It’s hard to know where to begin with a novel like Cormac McCarthy’s Blood Meridian, Or, The Evening Redness in the West. It’s the sort of book to which the only proper response is another book. And this isn’t because Blood Meridian has an especially complex narrative; in fact, it’s astonishingly simple, a combination of travelogue and robinsonade, albeit soaked to its core with blood: it tells the story of a young drifter with a penchant for stumbling into violent situations, and how he comes to journey through the Southwest with a group of murderous criminals in search of the bounty being paid for Indian scalps. His often-nightmarish trip is highlighted by encounters with Judge Holden, a monstrous figure of grave intelligence who brings death and misery wherever he goes.
That bare-bones description tells you all you need to know about the book’s plot and structure, and yet it’s terribly inadequate in terms of describing the actual feeling of reading Blood Meridian. McCarthy’s greatest novel – and, I think, one of the great American novels of the last quarter-century – is, from its first sentence, a masterpiece of style, written in a spare but gorgeous prose that is revelatory, and perhaps maddening, to those who know him only from more straightforward works like No Country for Old Men and The Road; it is this lofty, almost Biblical writing that invites so many comparisons to William Faulkner. And, like Faulkner, there is a profound division between those (like me) who believe the prose style turns what is already magnificent into something transcendent, and those who believe it an unnecessary and possibly pretentious distraction from the story. While I’ve encountered the latter view in enough bright people not to dismiss it out of turn, I’ll probably never understand it; to me, the prose of Blood Meridian is its greatest strength, and hardly a page is found in the book without a sentence constructed with unthinkable beauty.
So much of how we experience Blood Meridian has to do with how we perceive its towering figure, the grotesque, pedocidal Judge Holden. Supposedly based on a real historical character, the murderous and terrifyingly competent judge is one of the great villains of modern literature, but who is he? Is he a Gnostic demon, or the Devil himself? Is he the American experiment made pale, hungry flesh, a sort of wicked Uncle Sam? Is he simply a reflection of humanity, in its grace and its ugliness? When reading the book this time around, I thought of him in a different light than I had before: this time, I was reminded of William Withey Gull, the royal physician to Queen Victoria who is named by Alan Moore in From Hell as the Jack the Ripper killer. Gull believes his murders to be part of an elaborate ritual to usher in the 20th century; the blood he sheds is necessary as part of a transformation from one age to another. There are hints of this in Judge Holden, as he refers to “the dance” of destruction and terror that will carry him through what seems to be an ageless life.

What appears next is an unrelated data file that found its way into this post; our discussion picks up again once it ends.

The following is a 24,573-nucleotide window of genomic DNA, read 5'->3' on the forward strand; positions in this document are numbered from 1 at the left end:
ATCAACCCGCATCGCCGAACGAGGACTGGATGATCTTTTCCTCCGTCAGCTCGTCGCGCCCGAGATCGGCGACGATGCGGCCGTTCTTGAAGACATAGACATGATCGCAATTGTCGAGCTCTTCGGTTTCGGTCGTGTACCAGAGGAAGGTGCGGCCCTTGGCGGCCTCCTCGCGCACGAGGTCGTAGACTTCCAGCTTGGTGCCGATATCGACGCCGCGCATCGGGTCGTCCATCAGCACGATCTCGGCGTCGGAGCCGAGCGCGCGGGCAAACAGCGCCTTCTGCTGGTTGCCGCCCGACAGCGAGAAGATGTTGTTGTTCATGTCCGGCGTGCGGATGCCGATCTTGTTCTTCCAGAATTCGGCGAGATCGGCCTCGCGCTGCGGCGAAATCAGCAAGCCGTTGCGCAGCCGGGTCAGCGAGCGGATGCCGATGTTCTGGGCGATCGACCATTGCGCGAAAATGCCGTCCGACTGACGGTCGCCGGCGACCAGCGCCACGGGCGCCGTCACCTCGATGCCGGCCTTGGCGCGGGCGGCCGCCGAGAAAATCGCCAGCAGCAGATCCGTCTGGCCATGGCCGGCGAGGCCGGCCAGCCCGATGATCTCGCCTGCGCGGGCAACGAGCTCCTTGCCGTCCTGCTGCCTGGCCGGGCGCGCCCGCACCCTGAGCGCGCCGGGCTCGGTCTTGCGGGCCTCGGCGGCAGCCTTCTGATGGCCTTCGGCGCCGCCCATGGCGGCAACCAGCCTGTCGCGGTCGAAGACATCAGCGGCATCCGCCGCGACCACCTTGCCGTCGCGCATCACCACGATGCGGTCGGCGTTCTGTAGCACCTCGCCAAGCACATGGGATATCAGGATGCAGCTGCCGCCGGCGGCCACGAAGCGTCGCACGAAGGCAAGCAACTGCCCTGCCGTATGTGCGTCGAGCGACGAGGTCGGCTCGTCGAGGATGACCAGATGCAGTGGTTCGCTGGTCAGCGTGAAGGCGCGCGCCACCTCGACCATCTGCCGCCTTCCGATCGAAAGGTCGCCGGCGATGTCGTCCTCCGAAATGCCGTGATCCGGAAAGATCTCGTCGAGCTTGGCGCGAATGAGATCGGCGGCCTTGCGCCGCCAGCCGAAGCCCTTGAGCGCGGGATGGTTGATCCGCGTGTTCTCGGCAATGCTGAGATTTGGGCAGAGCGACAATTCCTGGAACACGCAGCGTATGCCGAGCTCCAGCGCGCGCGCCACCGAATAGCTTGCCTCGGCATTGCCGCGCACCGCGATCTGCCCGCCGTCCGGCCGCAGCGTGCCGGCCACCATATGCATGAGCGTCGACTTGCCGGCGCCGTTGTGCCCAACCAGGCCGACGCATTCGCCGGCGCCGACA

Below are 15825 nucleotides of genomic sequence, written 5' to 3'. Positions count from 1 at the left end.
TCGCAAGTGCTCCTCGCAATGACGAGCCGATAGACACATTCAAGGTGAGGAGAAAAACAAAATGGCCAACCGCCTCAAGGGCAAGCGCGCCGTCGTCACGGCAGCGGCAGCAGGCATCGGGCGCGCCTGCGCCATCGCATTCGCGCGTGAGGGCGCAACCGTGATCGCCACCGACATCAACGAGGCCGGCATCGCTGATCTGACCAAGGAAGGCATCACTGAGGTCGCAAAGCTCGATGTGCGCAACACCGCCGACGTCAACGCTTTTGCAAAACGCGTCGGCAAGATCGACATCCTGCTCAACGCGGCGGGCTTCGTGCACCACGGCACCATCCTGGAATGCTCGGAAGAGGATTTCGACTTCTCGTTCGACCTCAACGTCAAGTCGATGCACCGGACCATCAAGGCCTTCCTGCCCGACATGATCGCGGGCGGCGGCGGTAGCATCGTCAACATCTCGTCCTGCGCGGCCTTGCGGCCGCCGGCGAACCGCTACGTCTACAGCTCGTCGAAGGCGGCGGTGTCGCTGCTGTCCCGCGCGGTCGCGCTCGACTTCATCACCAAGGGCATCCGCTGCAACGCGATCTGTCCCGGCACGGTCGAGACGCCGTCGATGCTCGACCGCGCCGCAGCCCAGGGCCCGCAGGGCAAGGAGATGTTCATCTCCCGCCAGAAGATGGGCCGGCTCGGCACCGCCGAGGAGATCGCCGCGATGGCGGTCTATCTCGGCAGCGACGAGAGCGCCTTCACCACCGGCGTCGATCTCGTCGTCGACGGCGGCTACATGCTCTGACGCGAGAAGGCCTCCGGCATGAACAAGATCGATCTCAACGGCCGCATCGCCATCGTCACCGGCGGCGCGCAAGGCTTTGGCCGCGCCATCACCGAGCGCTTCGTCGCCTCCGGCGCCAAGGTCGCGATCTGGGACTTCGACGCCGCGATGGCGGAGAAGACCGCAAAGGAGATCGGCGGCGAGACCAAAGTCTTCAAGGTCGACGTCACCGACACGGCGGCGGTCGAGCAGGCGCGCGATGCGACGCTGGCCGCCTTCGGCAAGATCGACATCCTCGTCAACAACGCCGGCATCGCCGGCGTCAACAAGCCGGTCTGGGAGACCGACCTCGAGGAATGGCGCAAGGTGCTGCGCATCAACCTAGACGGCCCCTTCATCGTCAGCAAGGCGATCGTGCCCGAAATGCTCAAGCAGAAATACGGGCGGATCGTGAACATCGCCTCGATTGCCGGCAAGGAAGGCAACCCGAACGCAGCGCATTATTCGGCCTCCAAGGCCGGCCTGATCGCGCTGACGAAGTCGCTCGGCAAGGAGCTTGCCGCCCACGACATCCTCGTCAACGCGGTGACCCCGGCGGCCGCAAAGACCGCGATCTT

But in so thinking, am I falling into a trap set by McCarthy? Am I reading in meaning where there is none? Am I assigning a transformational quality to the violence of the book in order to avoid the ugly truth that there is none? The kid seems to echo this view, maintaining a visceral fear of the Judge right up until the end, and mocking his pretentions of eternal resonance. When the Judge encounters him in a Fort Griffin saloon, the kid sneers that he’s “nothin’” and compares him to a dancing bear. Judge Holden thinks his dance of death has meaning and power, and fantasizes conquest over all the nations of the Earth, but in the kid’s eyes, he’s a blind and witless thing who has no understanding of what he does, or how he’s perceived by others. It’s a powerful scene, and one of the few that seems to explicitly hint at a theme lurking beneath all the dried blood and shadows. Even here, though, McCarthy doesn’t let us off so easy: the confrontation ends in a filthy outhouse, and a fate for the kid so unspeakable that we don’t even know what it is.
In the end, Blood Meridian is a book that’s doubly transcendent: it rises above and beyond its simple Western narrative structure, into a dense and intimidating universe of symbolic mysticism. But it doesn’t stop there; the more involved you get in its signs and wonders, the more you realize that you may just be looking for patterns in random bloodstains on the ground.
Now, to continue the tradition of last week’s Wrapped Up In Books, a few questions for my fellow readers:
• As has been repeatedly noted by plenty of writers, critics, and even A.V. Club commenters, Blood Meridian is a book loaded with Biblical structure, language, and referents. But is it truly a religious book? Contrast scenes that seem to suggest the presence of God (like when the helpless filibusters of Captain White are dying in the desert and successfully pray for rain) against those that portray it as a hope against hope (the fallen priest Tobin, the degraded old Mexican in the cantina, the seemingly eternal triumph of Judge Holden). Is God in this book’s cosmology, and if so, where?
• Speaking, as we must, of Judge Holden, who is he? And, perhaps more importantly, does he really triumph in the end?
• And on the subject of the end of the novel, what was your reaction to it? Why, in such a relentlessly violent novel, does the narrative finally shy away from fully describing the kid’s fate? Is anything accomplished by the final confrontation between him and the Judge? Did any of you find the ambiguity of the ending to be a cop-out in any way? And what did you think of the coda? (I’d especially be interested to hear your thoughts if you’ve also read No Country For Old Men, which I’ll discuss in comments if any of you have.)